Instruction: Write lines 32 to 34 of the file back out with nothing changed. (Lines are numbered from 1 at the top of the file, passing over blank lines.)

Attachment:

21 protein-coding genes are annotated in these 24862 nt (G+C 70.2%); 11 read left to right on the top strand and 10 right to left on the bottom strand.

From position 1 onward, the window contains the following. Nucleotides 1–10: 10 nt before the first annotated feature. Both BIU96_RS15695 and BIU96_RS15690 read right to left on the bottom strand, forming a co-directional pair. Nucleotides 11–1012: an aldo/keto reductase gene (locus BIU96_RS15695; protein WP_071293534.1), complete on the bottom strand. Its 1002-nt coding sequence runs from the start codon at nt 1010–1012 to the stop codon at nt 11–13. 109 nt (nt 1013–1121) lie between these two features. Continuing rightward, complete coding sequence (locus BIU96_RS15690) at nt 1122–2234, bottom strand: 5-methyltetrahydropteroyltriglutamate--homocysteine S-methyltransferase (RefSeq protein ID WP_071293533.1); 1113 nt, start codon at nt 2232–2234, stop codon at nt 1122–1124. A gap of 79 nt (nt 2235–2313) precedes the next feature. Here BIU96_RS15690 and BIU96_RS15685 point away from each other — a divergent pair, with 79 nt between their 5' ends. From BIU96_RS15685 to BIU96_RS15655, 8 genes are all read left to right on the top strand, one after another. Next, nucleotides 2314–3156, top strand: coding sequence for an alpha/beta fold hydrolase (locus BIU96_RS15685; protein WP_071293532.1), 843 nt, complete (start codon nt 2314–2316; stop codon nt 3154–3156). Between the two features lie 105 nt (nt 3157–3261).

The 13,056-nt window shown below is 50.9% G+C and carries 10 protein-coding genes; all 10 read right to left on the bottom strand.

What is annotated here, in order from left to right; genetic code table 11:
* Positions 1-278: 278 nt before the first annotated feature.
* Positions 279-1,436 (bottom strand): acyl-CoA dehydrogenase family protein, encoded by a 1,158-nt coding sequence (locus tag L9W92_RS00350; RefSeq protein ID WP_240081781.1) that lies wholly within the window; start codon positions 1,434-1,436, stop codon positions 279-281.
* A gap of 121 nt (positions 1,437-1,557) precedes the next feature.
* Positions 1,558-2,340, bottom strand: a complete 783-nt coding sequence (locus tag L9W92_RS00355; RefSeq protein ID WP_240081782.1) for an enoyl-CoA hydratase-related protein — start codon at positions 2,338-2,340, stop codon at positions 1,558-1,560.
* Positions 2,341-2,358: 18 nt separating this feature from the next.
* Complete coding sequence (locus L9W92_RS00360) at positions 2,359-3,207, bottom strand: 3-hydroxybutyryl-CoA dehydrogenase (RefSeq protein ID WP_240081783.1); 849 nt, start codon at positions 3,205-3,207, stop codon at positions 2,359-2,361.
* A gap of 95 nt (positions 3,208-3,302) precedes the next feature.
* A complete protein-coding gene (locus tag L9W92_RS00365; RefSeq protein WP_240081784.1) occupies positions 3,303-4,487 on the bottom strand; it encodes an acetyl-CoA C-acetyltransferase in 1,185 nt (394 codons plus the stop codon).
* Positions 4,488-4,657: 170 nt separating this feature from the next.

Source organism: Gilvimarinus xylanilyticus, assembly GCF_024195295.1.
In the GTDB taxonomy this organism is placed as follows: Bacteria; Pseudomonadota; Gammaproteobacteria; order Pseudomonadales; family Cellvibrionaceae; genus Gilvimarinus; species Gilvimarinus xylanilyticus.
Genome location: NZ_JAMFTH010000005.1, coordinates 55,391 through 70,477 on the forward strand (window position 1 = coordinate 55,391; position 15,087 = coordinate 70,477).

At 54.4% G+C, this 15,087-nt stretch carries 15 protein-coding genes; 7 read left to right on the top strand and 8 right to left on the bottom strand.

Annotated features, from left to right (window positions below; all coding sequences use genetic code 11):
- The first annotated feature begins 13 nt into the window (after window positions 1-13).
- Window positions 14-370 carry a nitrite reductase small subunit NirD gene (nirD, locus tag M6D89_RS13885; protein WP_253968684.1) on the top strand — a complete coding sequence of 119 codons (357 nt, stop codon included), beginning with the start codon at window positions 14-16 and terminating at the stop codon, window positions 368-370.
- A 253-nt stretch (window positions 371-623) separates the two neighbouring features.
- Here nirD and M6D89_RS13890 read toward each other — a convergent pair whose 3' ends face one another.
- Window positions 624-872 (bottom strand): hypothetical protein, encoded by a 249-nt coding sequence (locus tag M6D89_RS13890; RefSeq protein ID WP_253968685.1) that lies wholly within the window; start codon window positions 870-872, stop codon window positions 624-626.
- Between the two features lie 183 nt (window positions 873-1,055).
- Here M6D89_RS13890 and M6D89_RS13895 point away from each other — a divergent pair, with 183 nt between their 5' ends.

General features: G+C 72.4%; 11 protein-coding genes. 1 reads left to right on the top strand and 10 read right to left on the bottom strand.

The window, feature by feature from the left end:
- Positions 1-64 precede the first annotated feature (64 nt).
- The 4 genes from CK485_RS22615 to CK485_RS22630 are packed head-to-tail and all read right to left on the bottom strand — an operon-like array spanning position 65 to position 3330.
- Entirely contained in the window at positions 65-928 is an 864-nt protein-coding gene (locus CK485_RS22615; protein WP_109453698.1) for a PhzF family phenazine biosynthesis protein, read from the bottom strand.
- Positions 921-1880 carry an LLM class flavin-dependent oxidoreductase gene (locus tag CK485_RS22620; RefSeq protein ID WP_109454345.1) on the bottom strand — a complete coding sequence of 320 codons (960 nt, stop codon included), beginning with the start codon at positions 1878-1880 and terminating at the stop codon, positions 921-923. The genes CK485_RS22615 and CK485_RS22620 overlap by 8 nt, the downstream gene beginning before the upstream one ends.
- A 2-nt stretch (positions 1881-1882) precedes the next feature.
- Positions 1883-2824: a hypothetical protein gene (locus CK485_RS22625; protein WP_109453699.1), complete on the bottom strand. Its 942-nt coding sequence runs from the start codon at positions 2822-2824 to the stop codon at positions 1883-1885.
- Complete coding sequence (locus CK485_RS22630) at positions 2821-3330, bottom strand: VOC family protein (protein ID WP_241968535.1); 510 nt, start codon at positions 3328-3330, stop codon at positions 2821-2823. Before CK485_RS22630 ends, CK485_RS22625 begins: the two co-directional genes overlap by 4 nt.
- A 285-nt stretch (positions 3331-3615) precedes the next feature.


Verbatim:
- A 2-nt stretch (positions 1881-1882) precedes the next feature.
- Positions 1883-2824: a hypothetical protein gene (locus CK485_RS22625; protein WP_109453699.1), complete on the bottom strand. Its 942-nt coding sequence runs from the start codon at positions 2822-2824 to the stop codon at positions 1883-1885.
- Complete coding sequence (locus CK485_RS22630) at positions 2821-3330, bottom strand: VOC family protein (protein ID WP_241968535.1); 510 nt, start codon at positions 3328-3330, stop codon at positions 2821-2823. Before CK485_RS22630 ends, CK485_RS22625 begins: the two co-directional genes overlap by 4 nt.